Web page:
An Adaptive Approach to the Changing Retail InfoSec Landscape – Part 1
Information Security as a distinct discipline has a relatively short history of 25 years. During most of that time, InfoSec professionals have operated under the doctrine of “defense in depth,” which seeks to construct fortifications around critical IT assets in much the way that medieval kings built castles to protect themselves. Just as castles have drawbridges, high walls, and sentries; defense in depth has its own set of tactics. It has a broad set of preventative, administrative and, detective controls such as firewalls, access controls, and logging to protect an organization’s critical assets. Nowhere is defense in depth more heavily utilized than the PCI Data Security Standard whose 12 sections provide controls that span the InfoSec spectrum.
To be clear, we are not declaring the end to the doctrine of defense in depth as a core security practice. To the contrary, defense in depth continues to be the gold standard of strategies to protect mission-critical IT assets, especially where the nature of the targets and the value of the information is well understood. However, with the proliferation of information technology across the digital store, the problem of protecting IT assets has simply gotten bigger and more complex. Just as we cannot build castles around every patch of land, we cannot leverage defense in depth as a means of protecting all IT assets in the store, the cloud, or in your data centers.
If we are to offer an appropriate and economically viable level of protection across the IT spectrum, we need a new and additional InfoSec doctrine to do so. We believe that the next step is an adaptive approach, where the controls deployed can be more closely matched to the profile of the particular threat environment and adapting to changes in the threat environment as they morph. A number of important industry changes are driving the need to re-evaluate defense in depth.
Changes in the retail threat/vulnerability landscape. Due to the segmentation requirements of the PCI standard, most retailers have adopted IT architectures where their payment systems are heavily defended while other retail IT assets have little to no defense. Additionally, these environments are subject to programmatic attacks where malware that might find itself installed on a headquarters or vendor-connected workstation can effectively probe IT assets in the store at will and mine them for data that can be monetized. Such attacks are “always on.” They don’t get tired or take time off to spend with the kids. They do, however, get better with age and adapt to exploit the latest vulnerabilities as store technology and the threat landscape evolve.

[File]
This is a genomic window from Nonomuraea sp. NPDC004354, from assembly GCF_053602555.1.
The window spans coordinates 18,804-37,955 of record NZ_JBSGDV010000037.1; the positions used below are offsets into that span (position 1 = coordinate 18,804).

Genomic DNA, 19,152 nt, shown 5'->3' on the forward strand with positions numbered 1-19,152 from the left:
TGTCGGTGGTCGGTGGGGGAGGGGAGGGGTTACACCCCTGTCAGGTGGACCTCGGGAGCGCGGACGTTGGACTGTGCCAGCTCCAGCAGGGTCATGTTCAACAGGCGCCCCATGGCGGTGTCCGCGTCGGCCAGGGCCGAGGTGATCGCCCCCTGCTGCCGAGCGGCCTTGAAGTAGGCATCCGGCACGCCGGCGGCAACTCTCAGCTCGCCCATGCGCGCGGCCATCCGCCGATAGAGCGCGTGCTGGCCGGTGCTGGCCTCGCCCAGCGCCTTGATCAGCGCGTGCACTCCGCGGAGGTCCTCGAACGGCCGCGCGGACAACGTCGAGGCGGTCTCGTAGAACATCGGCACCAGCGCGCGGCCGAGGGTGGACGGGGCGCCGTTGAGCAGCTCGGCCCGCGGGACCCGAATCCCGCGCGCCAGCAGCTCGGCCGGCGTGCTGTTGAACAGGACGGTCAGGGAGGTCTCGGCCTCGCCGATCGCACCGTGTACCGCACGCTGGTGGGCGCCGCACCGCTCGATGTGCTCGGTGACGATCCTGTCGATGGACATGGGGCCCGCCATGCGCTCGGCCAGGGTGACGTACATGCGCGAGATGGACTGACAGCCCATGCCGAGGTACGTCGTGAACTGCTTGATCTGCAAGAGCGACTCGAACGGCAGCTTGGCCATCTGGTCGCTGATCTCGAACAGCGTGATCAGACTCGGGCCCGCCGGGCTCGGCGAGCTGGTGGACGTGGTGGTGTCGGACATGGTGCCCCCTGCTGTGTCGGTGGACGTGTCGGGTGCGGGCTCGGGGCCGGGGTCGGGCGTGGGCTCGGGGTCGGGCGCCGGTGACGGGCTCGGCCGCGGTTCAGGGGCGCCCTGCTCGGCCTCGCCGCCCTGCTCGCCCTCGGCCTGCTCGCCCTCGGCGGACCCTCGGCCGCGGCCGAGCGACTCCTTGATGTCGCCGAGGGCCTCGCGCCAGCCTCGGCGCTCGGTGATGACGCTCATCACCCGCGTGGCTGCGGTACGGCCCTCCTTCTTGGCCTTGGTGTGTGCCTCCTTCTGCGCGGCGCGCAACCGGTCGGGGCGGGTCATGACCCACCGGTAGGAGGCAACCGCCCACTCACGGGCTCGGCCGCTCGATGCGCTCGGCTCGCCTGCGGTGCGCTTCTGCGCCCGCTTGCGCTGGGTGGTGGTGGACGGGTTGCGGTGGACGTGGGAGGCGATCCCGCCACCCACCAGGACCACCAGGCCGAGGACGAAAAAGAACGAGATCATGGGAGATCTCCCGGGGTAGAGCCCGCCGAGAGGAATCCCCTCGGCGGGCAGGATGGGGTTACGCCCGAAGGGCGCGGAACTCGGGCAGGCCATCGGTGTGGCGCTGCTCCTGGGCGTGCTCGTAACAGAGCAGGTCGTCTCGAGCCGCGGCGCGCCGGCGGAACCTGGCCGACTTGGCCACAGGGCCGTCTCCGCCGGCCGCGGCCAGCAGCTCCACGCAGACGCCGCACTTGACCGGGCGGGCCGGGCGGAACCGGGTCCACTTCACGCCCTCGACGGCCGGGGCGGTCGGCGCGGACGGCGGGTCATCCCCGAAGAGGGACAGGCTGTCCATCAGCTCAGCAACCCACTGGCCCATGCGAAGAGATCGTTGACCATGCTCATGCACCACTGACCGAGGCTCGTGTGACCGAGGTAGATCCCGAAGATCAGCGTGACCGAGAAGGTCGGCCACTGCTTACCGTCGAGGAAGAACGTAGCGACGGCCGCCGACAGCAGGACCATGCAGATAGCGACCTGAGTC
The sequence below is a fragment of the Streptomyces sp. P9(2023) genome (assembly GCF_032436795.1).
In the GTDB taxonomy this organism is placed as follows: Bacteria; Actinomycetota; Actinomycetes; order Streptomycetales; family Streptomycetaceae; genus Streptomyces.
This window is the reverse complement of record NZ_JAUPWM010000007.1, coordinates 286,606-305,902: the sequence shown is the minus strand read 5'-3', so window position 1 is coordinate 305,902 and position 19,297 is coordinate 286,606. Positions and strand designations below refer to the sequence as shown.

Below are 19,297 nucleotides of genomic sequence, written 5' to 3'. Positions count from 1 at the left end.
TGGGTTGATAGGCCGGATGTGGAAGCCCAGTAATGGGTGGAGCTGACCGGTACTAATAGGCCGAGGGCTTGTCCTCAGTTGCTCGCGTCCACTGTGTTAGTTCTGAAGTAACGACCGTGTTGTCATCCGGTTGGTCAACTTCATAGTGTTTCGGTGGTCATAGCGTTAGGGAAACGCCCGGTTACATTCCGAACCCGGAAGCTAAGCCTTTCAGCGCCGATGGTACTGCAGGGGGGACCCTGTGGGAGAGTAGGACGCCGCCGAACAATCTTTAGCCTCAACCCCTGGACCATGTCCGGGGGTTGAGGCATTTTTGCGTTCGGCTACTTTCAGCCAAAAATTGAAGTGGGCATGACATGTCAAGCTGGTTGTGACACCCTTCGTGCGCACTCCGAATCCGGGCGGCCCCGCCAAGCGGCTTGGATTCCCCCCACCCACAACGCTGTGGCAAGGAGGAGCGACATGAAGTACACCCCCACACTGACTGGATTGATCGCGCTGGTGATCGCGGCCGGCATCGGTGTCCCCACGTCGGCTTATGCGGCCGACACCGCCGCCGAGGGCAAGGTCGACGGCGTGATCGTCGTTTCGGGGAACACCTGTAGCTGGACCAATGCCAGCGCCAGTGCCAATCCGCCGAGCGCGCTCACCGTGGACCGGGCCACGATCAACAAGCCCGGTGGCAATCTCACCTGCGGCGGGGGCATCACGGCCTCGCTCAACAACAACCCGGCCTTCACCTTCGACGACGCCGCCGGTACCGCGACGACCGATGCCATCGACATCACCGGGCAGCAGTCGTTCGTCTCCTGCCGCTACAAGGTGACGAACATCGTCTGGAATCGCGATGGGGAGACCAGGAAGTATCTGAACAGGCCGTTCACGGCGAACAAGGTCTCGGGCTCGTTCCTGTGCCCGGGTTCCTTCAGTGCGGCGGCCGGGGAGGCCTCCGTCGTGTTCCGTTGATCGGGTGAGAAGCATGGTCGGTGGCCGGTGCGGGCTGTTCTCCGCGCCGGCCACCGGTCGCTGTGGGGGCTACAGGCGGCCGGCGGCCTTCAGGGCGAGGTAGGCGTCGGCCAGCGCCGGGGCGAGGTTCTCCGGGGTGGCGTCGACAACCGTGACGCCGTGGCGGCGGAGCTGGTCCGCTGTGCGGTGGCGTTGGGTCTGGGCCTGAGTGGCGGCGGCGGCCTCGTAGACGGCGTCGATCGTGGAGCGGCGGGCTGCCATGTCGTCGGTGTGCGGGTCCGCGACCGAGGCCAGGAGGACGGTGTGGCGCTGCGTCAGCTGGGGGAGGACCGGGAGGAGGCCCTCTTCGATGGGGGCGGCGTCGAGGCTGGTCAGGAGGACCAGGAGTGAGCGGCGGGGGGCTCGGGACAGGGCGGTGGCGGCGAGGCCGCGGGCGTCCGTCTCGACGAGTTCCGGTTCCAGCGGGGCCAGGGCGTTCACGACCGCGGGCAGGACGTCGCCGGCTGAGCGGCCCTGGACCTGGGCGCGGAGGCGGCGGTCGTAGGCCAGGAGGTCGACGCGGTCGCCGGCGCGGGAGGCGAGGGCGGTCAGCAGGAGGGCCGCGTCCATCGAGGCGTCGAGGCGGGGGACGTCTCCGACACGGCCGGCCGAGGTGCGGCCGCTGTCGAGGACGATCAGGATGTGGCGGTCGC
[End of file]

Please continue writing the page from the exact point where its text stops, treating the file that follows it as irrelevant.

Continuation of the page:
Emergence of the InfoSec Media. Breaches of security have become big news and there is an entire segment of the media dedicated to covering the latest businesses that have experienced a breach. Public backlash against such entities is swifter and more damaging than ever. In addition to heightened public awareness of InfoSec events, security researchers have begun to play on media hype by rolling newly discovered vulnerabilities like heartbleed and Krack on slick websites that not only inform the public, but also promote themselves. Finally, government agencies like the Department of Homeland Security regularly release the details of security breaches as a public service. Because of the media, managers have a much clearer picture of what to look for in their investigations. For example, Grizzly Steppe, which was a series of infiltration tactics used by Russian actors in influencing US elections was accompanied by a detailed analysis providing specific forensic signs of compromise and attack vectors.
The New Economics of Data. With lessons learned while infiltrating integrated POS systems, criminals have become cleverer in finding ways to monetize the vast store of data that retailers posess. We are aware of two strategies completely independent of payment card data. The first incorporates the ransomware of the POS rendering POS systems useless by encrypting critical data such as sales, inventory and merchandising. By denying retailers the ability to properly operate their mission-critical POS systems, thieves put themselves in a position to collect large ransoms. The second strategy (successfully executed at Underarmor and Panera Bread) involved the collection of non-payment card data such as customer names, email addresses, birthdates, etc. to force a disclosure of this data to the InfoSec media with considerable embarrassment and legal exposure to the retailers involved. What makes both of these strategies frightening is that the most vulnerable areas of the retail network are not protected by the fixed fortifications imposed (often at great expense) by PCI.
Based on these changes, we believe that a new, more agile approach to defense in depth is required. This approach requires an agile infrastructure combined with system automation that allows retailers to mount an adaptive defense. Such defense would allow retailers to rapidly place the right controls in the right place based on the nature of the assets to be defended and the magnitude of the threat.
In Part 2 of this blog, we will explain how the emergence of new technologies such as DevOps and containerization can be used to support an adaptive defense. We will also show how such a defense can be implemented using Reliant Platform and provide a few examples of controls we have built to facilitate an adaptive defense.